Virtual Exchanges Get Real

A virtual heist in Second Life spurs some community members to call for oversight and regulationmaybe even the real world kindof virtual stock markets

In late July, a perpetrator with privileged information hacked into a stock exchange's computers, made false deposits, then ran off with what appears to be the equivalent of $10,000, disappearing into thin air. Despite the seemingly small haul, this heist left investors feeling outraged and vulnerable.

Oh, yes…none of this transpired in the real world. The robbery took place in Second Life, an online virtual world created by Linden Lab. Residents of this realm can take on any name and persona they choose, then wander about in the form of cartoon-like avatars. There are virtual companies courting their business, and some of them are listed on virtual stock exchanges where their shares are bought and sold by avatars with "Linden Dollars" and other virtual currencies.

Not Just Funny Money

It's here where the virtual begins to blur with the real: Linden Dollars can be swapped on virtual currency exchanges for real U.S. dollars. Though the stolen amount, 2.8 million Linden Dollars, only translates to roughly $10,000 in real money, the heist has spurred many Second Lifers to debate whether these exchanges are just a game or serious business.

At present, only Linden, with its power to remove avatars that violate its terms of use, wields any real authority in Second Life. Yet as societal overlord, Linden is declining all public comment on what it calls a third-party affair, suggesting it sees no obligation to serve as an exchange watchdog (though it reportedly helped to recover some of the stolen money). With that, some participants wonder whether other regulators, possibly even a real-world version of the Securities & Exchange Commission, may be needed to police these markets. The SEC has not discussed this issue at all, a spokesman says.

The World Stock Exchange, the market victimized in the Second Life robbery, closed temporarily after the theft for an investigation and system upgrades. The operator of the exchange, which sports an automated trading platform and integrated banking system, suspects the crime was committed by an anonymous software developer WSE hired as a consultant. The programmer, who goes by the Second Life name Thurston Hallard, also worked as a chairman of a virtual company, Mystik Designs, that was listed on the WSE until the robbery.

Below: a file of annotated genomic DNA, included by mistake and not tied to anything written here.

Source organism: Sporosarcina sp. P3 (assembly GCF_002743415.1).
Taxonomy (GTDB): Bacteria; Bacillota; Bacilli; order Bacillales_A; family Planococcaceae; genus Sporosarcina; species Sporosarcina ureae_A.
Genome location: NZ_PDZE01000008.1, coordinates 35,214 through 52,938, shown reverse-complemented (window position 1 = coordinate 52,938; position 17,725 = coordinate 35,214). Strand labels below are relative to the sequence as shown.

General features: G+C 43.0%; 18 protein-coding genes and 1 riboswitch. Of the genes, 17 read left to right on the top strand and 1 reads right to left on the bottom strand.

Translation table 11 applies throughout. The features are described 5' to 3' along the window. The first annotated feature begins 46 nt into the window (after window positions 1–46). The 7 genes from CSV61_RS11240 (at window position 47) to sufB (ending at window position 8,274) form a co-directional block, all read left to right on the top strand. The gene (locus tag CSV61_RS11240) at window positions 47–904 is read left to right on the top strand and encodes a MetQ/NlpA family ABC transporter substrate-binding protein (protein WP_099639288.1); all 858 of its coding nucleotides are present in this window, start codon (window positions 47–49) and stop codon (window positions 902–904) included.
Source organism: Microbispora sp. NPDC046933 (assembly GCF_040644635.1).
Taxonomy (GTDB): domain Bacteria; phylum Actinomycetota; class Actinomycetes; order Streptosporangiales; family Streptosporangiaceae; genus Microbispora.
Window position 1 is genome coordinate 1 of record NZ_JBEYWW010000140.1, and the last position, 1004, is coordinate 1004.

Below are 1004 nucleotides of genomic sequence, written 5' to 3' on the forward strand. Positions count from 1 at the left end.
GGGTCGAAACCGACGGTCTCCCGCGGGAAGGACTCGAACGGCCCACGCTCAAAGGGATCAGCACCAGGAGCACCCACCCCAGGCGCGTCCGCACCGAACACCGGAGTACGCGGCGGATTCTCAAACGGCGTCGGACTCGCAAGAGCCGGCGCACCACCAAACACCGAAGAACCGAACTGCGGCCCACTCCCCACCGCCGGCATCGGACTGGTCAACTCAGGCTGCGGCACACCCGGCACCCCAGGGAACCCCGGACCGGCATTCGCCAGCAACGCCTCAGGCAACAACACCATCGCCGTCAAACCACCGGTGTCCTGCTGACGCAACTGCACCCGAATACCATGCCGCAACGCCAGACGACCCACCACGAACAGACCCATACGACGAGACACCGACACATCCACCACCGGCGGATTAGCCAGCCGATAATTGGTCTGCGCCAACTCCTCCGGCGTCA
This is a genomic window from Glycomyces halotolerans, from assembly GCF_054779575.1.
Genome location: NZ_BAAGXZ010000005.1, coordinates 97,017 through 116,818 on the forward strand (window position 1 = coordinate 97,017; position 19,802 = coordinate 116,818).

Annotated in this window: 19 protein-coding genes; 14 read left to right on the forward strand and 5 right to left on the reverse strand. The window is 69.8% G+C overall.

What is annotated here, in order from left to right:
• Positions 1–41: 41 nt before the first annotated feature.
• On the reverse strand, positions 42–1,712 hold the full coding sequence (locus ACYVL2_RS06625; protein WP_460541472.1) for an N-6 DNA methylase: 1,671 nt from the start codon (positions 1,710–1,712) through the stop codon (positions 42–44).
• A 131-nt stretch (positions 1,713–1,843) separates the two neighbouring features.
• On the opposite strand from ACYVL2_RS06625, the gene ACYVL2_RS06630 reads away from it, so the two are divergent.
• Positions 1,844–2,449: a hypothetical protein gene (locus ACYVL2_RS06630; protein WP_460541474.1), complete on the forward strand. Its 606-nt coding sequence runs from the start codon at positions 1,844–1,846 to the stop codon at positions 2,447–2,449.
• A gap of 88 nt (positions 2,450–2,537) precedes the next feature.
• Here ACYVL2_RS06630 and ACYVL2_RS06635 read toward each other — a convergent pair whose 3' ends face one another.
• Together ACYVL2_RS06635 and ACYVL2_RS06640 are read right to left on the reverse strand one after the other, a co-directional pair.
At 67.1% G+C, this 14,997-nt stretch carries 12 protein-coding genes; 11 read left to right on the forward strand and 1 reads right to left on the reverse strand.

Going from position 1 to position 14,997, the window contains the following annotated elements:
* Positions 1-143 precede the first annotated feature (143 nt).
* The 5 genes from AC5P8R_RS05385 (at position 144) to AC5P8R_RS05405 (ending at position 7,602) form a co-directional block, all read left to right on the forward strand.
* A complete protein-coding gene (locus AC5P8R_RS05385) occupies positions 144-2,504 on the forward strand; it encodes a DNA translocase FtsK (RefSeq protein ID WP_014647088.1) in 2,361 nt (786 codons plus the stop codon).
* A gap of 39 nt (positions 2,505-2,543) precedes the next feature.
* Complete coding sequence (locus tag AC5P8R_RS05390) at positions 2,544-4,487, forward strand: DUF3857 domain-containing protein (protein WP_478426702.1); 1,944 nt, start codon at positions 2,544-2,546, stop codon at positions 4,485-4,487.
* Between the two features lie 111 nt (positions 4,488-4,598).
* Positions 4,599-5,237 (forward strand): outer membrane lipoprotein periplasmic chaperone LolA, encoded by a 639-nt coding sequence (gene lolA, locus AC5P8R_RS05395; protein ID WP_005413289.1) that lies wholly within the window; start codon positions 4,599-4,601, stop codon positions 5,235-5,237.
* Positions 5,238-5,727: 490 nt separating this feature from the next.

Competing Virtual Exchanges

Before the incident, the WSE was the dominant exchange in the virtual world with 5,800 trading accounts and 65 listed companies; trading volume on a recent day totaled 1.1 million shares worth 1.3 million Linden Dollars and 4,603 units of another currency called World Internet Currency. ("Historical" trading data can be viewed at the WSE's Web site.)

Since the security breach, some companies have left the WSE, though many were recent initial public offerings that sold poorly or firms that were in danger of being delisted because they violated WSE rules, says WSE Chief Executive Luke Connell, better known in Second Life as LukeConnell Vandeverre.

Residents say another market, the International Stock Exchange, has gotten more positive attention in light of the WSE's troubles. And a Second Life resident named Arbitrage Wise recently purchased another market, the AVIX, with a pledge to bring new transparency to virtual trading. Soon to be renamed SL Capital Exchange, the market plans to offer extensive disclosure of trading data and to adopt listing requirements recommended by Robert Bloomfield, a professor at Cornell University's Johnson Graduate School of Management who has spent the summer studying virtual markets. His recommended policies include weekly and monthly financial updates by listed companies and a requirement they carry virtual insurance.

But despite such efforts at law and order, some suggest that a Wild West atmosphere, a break from the real-life chains of rules and societal norms, may be somewhat appropriate to a realm such as Second Life. "In other virtual worlds, you can play a thief," says Bloomfield (aka Beyers Sellers). "Maybe in Second Life, if you can convince a fool to give you his money, you win."

What's In a Game?

Most virtual business experts, though wary of regulators and regulations, recognize that fraud is easier in a land where anonymity is the norm. If it were just a game, then that might be all right. But people are using these virtual businesses and exchanges to accumulate wealth that's transferable to the real world. It's still unclear how many people actually convert Lindens back to dollars, but some Second Lifers have reaped real-world fortunes (see, 11/26/06, "Second Life's First Millionaire").